Didier Reynders, Commissioner for Justice said: “This proposal is a real game-changer in the way companies operate their business activities throughout their global supply chain. With these rules, we want to stand up for human rights and lead the green transition. We can no longer turn a blind eye on what happens down our value chains. We need a shift in our economic model. The momentum in the market has been building in support of this initiative, with consumers pushing for more sustainable products. I am confident that many business leaders will support this cause.”
Thierry Breton, Commissioner for the Internal Market, said:”While some European companies are already leaders in sustainable corporate practices, many still face challenges in understanding and improving their environmental footprint and human rights track record. Complex global value chains make it particularly difficult for companies to get reliable information on their suppliers’ operations. The fragmentation of national rules further slows down progress in the take up of good practices. Our proposal will make sure that big market players take a leading role in mitigating the risks across their value chains while supporting small companies in adapting to changes.”
The proposal will be presented to the European Parliament and the Council for approval. Once adopted, Member States will have two years to transpose the Directive into national law and communicate the relevant texts to the Commission.
European companies are global leaders in sustainability performance. Sustainability is anchored in EU values and companies show a commitment to respecting human rights and to reducing their impact on the planet. Despite this, companies’ progress in integrating sustainability, and in particular human rights and environmental due diligence, into corporate governance processes remains slow.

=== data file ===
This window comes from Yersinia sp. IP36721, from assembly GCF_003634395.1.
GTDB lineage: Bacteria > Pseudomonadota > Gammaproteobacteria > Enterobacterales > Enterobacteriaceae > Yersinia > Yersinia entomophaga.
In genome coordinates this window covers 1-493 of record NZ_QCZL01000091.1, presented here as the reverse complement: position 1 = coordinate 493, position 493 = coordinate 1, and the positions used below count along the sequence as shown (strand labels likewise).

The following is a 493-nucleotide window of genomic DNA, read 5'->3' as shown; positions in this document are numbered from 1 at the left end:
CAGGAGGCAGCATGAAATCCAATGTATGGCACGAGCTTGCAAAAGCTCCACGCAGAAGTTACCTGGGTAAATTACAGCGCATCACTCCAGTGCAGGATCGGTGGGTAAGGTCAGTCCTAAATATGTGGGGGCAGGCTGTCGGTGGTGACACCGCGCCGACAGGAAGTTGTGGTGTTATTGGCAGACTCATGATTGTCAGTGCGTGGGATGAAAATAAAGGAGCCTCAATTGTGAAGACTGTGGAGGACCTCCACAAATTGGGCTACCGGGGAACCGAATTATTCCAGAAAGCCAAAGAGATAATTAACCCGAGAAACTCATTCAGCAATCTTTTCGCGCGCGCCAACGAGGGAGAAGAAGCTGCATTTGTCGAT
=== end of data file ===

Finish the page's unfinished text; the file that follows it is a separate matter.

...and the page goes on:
To address these challenges, in March 2021, the European Parliament called on the Commission to submit a legislative proposal on mandatory value chain due diligence. Similarly, on 3 December 2020, the Council in its conclusions called on the Commission to present a proposal for an EU legal framework on sustainable corporate governance, including cross-sector corporate due diligence along global value chains.
The Commission’s proposal responds to these calls, taking closely into account the responses gathered during an open public consultation on the sustainable corporate governance initiative launched by the Commission on 26 October 2020. In preparing the proposal, the Commission also considered the broad base of evidence collected through two commissioned studies on directors’ duties and sustainable corporate governance (July 2020) and on due diligence requirements in the supply chain (February 2020).